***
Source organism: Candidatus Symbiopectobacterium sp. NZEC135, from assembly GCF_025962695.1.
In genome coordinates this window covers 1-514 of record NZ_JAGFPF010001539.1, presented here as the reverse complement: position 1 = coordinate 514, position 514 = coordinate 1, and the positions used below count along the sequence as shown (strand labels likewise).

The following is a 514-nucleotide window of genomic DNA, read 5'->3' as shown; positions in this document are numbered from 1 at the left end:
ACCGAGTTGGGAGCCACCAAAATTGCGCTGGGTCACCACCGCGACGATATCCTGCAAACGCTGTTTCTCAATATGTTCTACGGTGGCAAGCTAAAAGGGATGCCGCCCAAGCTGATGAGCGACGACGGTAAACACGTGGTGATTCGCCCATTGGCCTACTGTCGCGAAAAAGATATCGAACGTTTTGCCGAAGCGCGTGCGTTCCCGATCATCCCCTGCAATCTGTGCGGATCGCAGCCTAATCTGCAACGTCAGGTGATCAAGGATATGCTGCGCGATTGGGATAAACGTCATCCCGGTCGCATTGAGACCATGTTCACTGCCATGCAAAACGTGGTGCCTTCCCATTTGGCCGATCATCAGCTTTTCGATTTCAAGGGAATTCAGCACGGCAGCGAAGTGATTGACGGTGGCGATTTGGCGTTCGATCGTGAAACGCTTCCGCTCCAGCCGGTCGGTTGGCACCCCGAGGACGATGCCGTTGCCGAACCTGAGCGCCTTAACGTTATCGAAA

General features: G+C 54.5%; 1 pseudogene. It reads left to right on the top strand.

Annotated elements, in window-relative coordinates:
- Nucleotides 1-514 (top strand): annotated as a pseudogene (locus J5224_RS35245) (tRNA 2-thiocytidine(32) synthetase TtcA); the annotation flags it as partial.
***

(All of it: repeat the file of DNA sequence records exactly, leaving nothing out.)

Source organism: Candidatus Symbiopectobacterium sp. NZEC135, from assembly GCF_025962695.1.
In genome coordinates this window covers 1-514 of record NZ_JAGFPF010001539.1, presented here as the reverse complement: position 1 = coordinate 514, position 514 = coordinate 1, and the positions used below count along the sequence as shown (strand labels likewise).

The following is a 514-nucleotide window of genomic DNA, read 5'->3' as shown; positions in this document are numbered from 1 at the left end:
ACCGAGTTGGGAGCCACCAAAATTGCGCTGGGTCACCACCGCGACGATATCCTGCAAACGCTGTTTCTCAATATGTTCTACGGTGGCAAGCTAAAAGGGATGCCGCCCAAGCTGATGAGCGACGACGGTAAACACGTGGTGATTCGCCCATTGGCCTACTGTCGCGAAAAAGATATCGAACGTTTTGCCGAAGCGCGTGCGTTCCCGATCATCCCCTGCAATCTGTGCGGATCGCAGCCTAATCTGCAACGTCAGGTGATCAAGGATATGCTGCGCGATTGGGATAAACGTCATCCCGGTCGCATTGAGACCATGTTCACTGCCATGCAAAACGTGGTGCCTTCCCATTTGGCCGATCATCAGCTTTTCGATTTCAAGGGAATTCAGCACGGCAGCGAAGTGATTGACGGTGGCGATTTGGCGTTCGATCGTGAAACGCTTCCGCTCCAGCCGGTCGGTTGGCACCCCGAGGACGATGCCGTTGCCGAACCTGAGCGCCTTAACGTTATCGAAA

General features: G+C 54.5%; 1 pseudogene. It reads left to right on the top strand.

Annotated elements, in window-relative coordinates:
- Nucleotides 1-514 (top strand): annotated as a pseudogene (locus J5224_RS35245) (tRNA 2-thiocytidine(32) synthetase TtcA); the annotation flags it as partial.